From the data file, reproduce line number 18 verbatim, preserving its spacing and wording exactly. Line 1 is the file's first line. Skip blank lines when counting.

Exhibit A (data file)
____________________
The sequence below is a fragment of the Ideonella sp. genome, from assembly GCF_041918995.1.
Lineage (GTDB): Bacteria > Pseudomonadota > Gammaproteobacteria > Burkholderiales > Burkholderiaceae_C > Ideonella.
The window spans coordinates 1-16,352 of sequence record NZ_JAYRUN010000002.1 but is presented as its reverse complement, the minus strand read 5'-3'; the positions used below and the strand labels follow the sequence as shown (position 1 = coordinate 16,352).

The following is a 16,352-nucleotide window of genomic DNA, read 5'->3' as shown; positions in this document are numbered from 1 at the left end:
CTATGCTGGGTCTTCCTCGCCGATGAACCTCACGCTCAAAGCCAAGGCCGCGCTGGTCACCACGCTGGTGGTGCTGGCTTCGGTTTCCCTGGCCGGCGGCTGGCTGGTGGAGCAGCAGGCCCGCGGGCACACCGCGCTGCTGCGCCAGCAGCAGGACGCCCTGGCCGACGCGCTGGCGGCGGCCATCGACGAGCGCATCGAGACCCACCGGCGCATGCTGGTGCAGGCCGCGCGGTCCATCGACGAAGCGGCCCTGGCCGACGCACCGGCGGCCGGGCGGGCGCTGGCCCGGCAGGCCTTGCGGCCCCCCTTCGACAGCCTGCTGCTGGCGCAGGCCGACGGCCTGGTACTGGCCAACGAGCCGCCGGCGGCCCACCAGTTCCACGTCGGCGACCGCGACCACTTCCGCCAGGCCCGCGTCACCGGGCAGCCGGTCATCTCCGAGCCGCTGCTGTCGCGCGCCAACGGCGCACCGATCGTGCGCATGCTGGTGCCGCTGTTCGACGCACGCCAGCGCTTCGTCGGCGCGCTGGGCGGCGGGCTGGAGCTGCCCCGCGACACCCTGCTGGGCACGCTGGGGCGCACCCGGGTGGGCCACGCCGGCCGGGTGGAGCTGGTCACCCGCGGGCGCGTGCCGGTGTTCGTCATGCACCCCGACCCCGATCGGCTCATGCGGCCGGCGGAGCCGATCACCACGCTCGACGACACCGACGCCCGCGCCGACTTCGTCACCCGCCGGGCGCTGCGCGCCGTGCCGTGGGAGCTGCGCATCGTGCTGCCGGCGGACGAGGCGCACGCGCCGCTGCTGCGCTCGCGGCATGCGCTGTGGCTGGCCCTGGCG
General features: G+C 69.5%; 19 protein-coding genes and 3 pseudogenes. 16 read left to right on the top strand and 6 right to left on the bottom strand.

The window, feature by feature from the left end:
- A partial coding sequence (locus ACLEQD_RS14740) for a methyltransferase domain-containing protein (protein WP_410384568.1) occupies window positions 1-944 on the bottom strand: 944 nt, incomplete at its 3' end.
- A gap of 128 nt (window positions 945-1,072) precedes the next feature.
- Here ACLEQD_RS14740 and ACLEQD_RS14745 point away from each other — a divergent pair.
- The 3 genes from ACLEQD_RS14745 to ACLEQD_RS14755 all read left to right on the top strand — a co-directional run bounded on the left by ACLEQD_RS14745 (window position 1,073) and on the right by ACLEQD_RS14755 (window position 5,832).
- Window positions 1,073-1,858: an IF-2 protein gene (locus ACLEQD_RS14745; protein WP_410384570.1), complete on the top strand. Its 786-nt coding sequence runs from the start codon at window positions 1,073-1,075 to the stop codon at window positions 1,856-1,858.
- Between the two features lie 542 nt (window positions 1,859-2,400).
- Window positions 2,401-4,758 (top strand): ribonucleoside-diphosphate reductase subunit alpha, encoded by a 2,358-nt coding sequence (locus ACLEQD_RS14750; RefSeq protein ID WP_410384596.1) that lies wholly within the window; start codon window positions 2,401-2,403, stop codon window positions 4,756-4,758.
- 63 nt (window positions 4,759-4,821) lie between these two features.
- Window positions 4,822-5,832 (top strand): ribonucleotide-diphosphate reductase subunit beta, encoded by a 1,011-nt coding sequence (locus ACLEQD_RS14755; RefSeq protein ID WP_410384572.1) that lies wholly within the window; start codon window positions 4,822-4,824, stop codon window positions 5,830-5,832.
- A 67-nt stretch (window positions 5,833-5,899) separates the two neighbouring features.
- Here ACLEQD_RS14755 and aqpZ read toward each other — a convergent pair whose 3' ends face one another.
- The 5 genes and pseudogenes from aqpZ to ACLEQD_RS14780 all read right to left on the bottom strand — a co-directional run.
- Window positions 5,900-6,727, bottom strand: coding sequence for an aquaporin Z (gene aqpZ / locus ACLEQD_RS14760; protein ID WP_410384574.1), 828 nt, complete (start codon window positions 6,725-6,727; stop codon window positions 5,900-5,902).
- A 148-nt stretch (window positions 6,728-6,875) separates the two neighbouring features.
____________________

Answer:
- Here ACLEQD_RS14755 and aqpZ read toward each other — a convergent pair whose 3' ends face one another.